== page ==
One distinctive thing about the Angola/South West Africa Border war was the vast array of ‘Soviet’ and Communist ‘East Bloc’ military equipment, materials and canned food. Much of which became ‘war booty’ and prized by South African Defence Force personnel fighting in the conflict as a memento. To them, it all represented the very distinctive difference between ‘Western’ styled materials and those produced in Communist bloc countries at the time, in a sense it very much brought home just what the war in Angola was to them – part of the ‘Cold’ War of the ‘West’ against Communism.
During Ops Savannah in 1975, whilst in Angola some South African Defence Force (SADF) personnel came across a huge stash of East German Steel Helmets. For some reason the SADF Artillery Gunners took an instant liking to these helmets and it became an instant ‘bush’ fashion. A prized possession, many Gunners sought out this helmet and whilst on Operation Savannah replaced their SADF issue ‘Staaldak’ M1963 helmets with it – it’s was a ‘gunners thing’ to look a little different and develop a distinctive combat zone ‘esprit de cour’. The feature image shows a SADF 140mm Medium Gun Crew somewhere in Central
The East German M-56 helmet was originally designed in 1942 as a replacement for the M1935/M1940 model WW2 German ‘Stahlhelm’. The helmet had seen trials since 1943, but was not adopted during World War II.
The design was never progressed and was unused until the requirement for a distinct German helmet for the Volkspolizie (East German Police) and the National People’s Army (East German Army) arose after Germany was split down the middle into the ‘Democratic’ West Germany and ‘Soviet Communist’ East Germany after WW2 ended.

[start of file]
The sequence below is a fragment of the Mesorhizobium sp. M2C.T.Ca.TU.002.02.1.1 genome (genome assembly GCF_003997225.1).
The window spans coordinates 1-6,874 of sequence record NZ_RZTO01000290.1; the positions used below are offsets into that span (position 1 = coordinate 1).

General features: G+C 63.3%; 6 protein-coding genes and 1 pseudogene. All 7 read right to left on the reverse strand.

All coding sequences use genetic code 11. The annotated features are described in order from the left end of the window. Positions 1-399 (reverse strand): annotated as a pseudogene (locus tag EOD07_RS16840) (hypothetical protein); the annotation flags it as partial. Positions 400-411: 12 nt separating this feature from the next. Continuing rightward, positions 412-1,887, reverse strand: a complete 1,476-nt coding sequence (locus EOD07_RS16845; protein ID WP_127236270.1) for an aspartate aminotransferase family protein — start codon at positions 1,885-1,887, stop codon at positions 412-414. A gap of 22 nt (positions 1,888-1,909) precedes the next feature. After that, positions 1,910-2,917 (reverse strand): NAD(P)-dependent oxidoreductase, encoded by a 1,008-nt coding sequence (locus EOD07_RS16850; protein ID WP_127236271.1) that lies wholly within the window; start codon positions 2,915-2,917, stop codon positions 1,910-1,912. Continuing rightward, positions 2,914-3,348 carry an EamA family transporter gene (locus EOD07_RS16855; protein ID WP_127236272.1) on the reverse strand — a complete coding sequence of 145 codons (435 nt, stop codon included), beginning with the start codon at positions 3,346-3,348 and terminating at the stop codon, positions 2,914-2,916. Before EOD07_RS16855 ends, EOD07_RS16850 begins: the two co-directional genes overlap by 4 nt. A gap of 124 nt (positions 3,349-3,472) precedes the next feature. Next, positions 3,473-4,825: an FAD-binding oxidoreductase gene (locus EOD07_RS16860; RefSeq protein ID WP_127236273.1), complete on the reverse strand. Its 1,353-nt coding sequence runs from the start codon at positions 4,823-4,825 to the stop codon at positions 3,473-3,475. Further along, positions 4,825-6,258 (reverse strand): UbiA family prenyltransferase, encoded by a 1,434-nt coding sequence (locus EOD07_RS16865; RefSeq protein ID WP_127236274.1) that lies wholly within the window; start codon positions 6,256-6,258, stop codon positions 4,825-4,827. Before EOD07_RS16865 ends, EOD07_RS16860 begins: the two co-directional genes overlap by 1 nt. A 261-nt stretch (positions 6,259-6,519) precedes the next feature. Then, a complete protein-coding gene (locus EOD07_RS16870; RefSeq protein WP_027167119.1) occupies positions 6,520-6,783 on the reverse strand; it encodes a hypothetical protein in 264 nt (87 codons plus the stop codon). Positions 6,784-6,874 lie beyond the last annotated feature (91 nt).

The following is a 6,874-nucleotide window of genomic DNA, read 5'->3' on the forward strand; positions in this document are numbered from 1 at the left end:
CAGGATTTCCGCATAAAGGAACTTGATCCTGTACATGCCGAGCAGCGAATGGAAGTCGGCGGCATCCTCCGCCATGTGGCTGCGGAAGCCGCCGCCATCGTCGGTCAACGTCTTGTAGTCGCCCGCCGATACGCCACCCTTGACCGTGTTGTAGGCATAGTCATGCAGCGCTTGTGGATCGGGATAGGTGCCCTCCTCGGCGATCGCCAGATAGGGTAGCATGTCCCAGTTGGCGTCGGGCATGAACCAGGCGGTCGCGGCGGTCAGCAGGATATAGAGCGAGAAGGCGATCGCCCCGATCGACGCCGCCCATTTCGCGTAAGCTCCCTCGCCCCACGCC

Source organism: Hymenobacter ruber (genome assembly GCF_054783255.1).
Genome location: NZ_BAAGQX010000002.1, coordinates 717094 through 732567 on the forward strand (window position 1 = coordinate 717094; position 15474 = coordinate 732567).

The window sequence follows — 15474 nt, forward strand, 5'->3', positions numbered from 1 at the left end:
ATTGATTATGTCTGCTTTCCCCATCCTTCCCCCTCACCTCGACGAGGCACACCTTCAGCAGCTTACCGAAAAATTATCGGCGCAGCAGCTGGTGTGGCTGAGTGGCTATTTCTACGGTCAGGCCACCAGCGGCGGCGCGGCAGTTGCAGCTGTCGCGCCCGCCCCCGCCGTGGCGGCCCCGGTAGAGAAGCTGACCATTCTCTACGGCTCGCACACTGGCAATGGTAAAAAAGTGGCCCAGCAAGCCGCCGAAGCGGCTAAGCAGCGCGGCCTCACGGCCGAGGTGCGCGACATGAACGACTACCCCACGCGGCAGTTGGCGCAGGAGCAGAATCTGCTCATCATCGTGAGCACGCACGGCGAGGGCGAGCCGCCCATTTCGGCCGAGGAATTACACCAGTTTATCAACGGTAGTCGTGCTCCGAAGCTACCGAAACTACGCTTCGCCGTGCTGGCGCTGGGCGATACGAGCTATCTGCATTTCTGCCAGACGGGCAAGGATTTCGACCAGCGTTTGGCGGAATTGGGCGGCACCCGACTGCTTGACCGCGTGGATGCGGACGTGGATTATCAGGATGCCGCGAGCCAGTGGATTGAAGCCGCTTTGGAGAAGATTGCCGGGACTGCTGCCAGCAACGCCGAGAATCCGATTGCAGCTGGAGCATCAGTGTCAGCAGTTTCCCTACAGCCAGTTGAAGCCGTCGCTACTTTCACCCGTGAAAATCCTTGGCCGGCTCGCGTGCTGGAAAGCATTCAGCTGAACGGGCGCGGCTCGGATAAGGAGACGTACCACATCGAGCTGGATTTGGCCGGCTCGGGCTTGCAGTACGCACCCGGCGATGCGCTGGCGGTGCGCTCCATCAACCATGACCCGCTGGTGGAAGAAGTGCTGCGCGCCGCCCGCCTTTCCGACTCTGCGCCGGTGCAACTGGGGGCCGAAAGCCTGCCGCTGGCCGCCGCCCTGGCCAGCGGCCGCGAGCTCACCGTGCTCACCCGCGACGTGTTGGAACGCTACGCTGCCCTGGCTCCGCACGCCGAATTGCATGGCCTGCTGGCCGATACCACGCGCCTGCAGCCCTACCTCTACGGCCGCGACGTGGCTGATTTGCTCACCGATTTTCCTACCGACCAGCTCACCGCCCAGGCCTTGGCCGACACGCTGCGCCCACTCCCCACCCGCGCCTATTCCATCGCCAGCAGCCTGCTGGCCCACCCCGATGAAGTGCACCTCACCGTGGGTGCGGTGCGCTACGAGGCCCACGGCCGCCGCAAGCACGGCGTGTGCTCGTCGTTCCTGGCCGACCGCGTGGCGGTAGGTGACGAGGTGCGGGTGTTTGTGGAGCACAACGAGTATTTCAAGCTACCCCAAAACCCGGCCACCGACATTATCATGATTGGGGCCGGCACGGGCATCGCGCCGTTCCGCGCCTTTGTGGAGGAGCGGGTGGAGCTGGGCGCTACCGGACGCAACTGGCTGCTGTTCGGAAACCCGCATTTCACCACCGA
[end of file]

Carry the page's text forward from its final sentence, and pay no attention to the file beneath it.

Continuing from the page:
The East German leadership adopted the M-56 helmet so as not to cause offence to their new Soviet masters by using their iconic WW2 German ‘Stahlhelm’ so they switched to this new design as it also closely resembled another iconic WW2 helmet – the Soviet SSh-40.
The M-56 helmet came in three basic versions, Mod 1 or I/56, Mod 2 or I/57 and Mod 3 or I/71, and was widely sold, or in most cases given free of charge, to Third World armies. As Angola was deemed a 3rd World conflict by the East Germans it proved a fruitful country to off-load stocks of this helmet to the MPLA’s FAPLA and other Communist aligned military support groups in Angola.
Although there is not much on East German involvement in the Angolan/South West African Border War. Most military advisors and support troops to the Angolan MPLA Forces were either Russian or Cuban. East Germany as it was a Soviet ‘ally’ did play a role in support, and these helmets would point to this fact.
Image and reflection thanks to Colonel Graham Du Toit. Source Wikipedia – Researched by Peter Dickens